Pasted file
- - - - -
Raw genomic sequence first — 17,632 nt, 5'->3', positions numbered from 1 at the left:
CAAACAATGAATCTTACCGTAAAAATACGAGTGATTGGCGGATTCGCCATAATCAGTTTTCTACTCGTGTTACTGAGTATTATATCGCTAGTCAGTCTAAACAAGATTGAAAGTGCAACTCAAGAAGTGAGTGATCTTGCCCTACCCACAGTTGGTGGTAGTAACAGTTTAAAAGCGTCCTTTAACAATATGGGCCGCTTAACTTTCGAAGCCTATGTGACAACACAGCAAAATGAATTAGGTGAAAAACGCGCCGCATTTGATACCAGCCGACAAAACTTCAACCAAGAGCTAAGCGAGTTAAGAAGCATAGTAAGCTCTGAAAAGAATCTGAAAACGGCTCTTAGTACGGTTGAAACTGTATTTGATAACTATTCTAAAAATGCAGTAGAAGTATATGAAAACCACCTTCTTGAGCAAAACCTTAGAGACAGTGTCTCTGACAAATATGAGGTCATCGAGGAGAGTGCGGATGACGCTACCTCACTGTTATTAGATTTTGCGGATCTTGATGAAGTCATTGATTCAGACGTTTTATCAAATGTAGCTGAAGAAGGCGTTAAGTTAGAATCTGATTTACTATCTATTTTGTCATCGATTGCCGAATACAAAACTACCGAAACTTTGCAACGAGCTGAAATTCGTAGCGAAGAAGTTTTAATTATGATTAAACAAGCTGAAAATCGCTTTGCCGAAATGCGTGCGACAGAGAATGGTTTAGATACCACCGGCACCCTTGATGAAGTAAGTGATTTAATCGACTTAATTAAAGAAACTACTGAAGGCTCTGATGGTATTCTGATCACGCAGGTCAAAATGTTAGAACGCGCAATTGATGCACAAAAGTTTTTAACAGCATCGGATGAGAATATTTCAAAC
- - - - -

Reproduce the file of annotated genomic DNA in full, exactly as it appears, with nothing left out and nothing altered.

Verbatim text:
Raw genomic sequence first — 17,632 nt, 5'->3', positions numbered from 1 at the left:
CAAACAATGAATCTTACCGTAAAAATACGAGTGATTGGCGGATTCGCCATAATCAGTTTTCTACTCGTGTTACTGAGTATTATATCGCTAGTCAGTCTAAACAAGATTGAAAGTGCAACTCAAGAAGTGAGTGATCTTGCCCTACCCACAGTTGGTGGTAGTAACAGTTTAAAAGCGTCCTTTAACAATATGGGCCGCTTAACTTTCGAAGCCTATGTGACAACACAGCAAAATGAATTAGGTGAAAAACGCGCCGCATTTGATACCAGCCGACAAAACTTCAACCAAGAGCTAAGCGAGTTAAGAAGCATAGTAAGCTCTGAAAAGAATCTGAAAACGGCTCTTAGTACGGTTGAAACTGTATTTGATAACTATTCTAAAAATGCAGTAGAAGTATATGAAAACCACCTTCTTGAGCAAAACCTTAGAGACAGTGTCTCTGACAAATATGAGGTCATCGAGGAGAGTGCGGATGACGCTACCTCACTGTTATTAGATTTTGCGGATCTTGATGAAGTCATTGATTCAGACGTTTTATCAAATGTAGCTGAAGAAGGCGTTAAGTTAGAATCTGATTTACTATCTATTTTGTCATCGATTGCCGAATACAAAACTACCGAAACTTTGCAACGAGCTGAAATTCGTAGCGAAGAAGTTTTAATTATGATTAAACAAGCTGAAAATCGCTTTGCCGAAATGCGTGCGACAGAGAATGGTTTAGATACCACCGGCACCCTTGATGAAGTAAGTGATTTAATCGACTTAATTAAAGAAACTACTGAAGGCTCTGATGGTATTCTGATCACGCAGGTCAAAATGTTAGAACGCGCAATTGATGCACAAAAGTTTTTAACAGCATCGGATGAGAATATTTCAAAC